List of Tropical Foods

Written by jen oda
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List of Tropical Foods
According to the Center for Educational Technologies, the Amazon rainforest receives "12 % of sunlight a day" but "less than 2% reaches the ground." (rainforest image by Aleksander from Fotolia.com)

The tropical regions of the earth are those between Tropic of Cancer and the Tropic of Capricorn. These areas surround the equator. Most hit by the sun, these areas are the warmest places on earth. The tropics are also home to an enormous variety of exotic plants and animals. The hot and humid climates and heavy rainfall yield an alluring multitude of tropical foods.

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Fruits

The plethora of exotic plants allows for an incredible mix of tropical fruits. Tropical fruits are usually brightly coloured and have a wide range of sizes, shapes, colour, textures and tastes. Some are edible and some are not.

One example of an edible tropical fruit is breadfruit. Breadfruit is a large round, yellowish green coloured hard fruit with a white fleshy centre that you can cook or serve raw. It is a popular item in Malaysian and Indonesian dishes.

Guava, a small, fragrant fruit native to southern Mexico and Central America, has a white or pink centre with seeds. Use guava in drinks, desserts, sauces and jams.

Tamarinds, which originated in Africa, are podded, brown fruits with a reddish-brown sticky pulp. Tamarinds have a unique tangy, sweet spicy flavour. Enjoy tamarinds fresh or use them as the main ingredient for candies, preserves and drinks.

The rose apple is a round, greenish-yellow fruit. It grows to 2 inches in length and smells and tastes like rose water. The rose apple spoils quickly and is usually not found in markets. Eat the rose apple fresh (soon after picked) or use it to make preserves or rose water.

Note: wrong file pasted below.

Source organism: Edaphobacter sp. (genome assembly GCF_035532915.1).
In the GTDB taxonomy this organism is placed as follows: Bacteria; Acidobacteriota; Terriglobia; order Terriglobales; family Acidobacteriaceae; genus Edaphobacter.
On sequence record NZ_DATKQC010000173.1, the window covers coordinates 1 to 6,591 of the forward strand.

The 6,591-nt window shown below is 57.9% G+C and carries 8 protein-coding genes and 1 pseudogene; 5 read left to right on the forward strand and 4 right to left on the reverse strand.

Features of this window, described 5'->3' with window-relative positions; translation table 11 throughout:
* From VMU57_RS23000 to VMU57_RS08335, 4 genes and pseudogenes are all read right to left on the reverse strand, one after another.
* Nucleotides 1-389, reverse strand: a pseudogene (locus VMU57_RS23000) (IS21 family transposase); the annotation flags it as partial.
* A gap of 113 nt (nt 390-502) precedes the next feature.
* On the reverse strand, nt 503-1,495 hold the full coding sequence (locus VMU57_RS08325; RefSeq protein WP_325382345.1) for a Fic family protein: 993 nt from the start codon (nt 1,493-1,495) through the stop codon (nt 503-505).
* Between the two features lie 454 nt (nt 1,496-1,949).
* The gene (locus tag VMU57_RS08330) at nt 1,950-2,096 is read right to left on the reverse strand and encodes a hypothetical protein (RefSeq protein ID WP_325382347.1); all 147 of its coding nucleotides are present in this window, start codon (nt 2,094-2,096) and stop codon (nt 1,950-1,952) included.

List of Tropical Foods
Fruit bowls light up with the vibrant shapes and colours of tropical fruits. (tropical fruit image by Ivonne Wierink from Fotolia.com)

Nuts

The plants of the tropics provide an extravagant array of nuts. Nuts are actually hard shelled fruits that have one or no seeds inside. The tropical regions offer thousands of varieties of nuts.

The macadamia is one example. The macadamia nut grows inside the macadamia fruit, a hard green shell containing the nut. The macadamia nut is native to Australia. Enjoy the macadamia nut alone, in chocolates or desserts.

The cashew nut, native to northern Brazil, grows at the end of a cashew apple fruit. Stripped from the cashew apple, the nut is roasted and eaten. Raw cashew nuts contain chemicals that can be toxic if ingested.

List of Tropical Foods
Briefly steamed cashews are usually labelled "raw." (nuts image by alri from Fotolia.com)

Meats

Cultures in the tropical regions have distinctive ways of cooking meat. Their dishes include spices, fruits, vegetables and oils from their native region. Open flames cook tropical meat dishes.

Brazil is famous for its tropical cuisine. One of the typical ways to cook meat is Churrasco. Rub sea salt on both sides of a fillet mignon and roast the steak on an open fire. Gauchos (cowboys) originated the Churrasco steak in the19th century.

Ahi tuna is a tropical fish. It lives in oceans all around the world. Ahi tuna is also called Yellowfin tuna. "Ahi" is its Hawaiian name. Japanese and Hawaiians eat Ahi tuna raw. It is also seared and served with tropical fruits salads like mango and pineapple.

List of Tropical Foods
Served raw or lightly seared, Ahi tuna steaks are not usually cooked throughout. (raw steak of tuna image by Chef from Fotolia.com)

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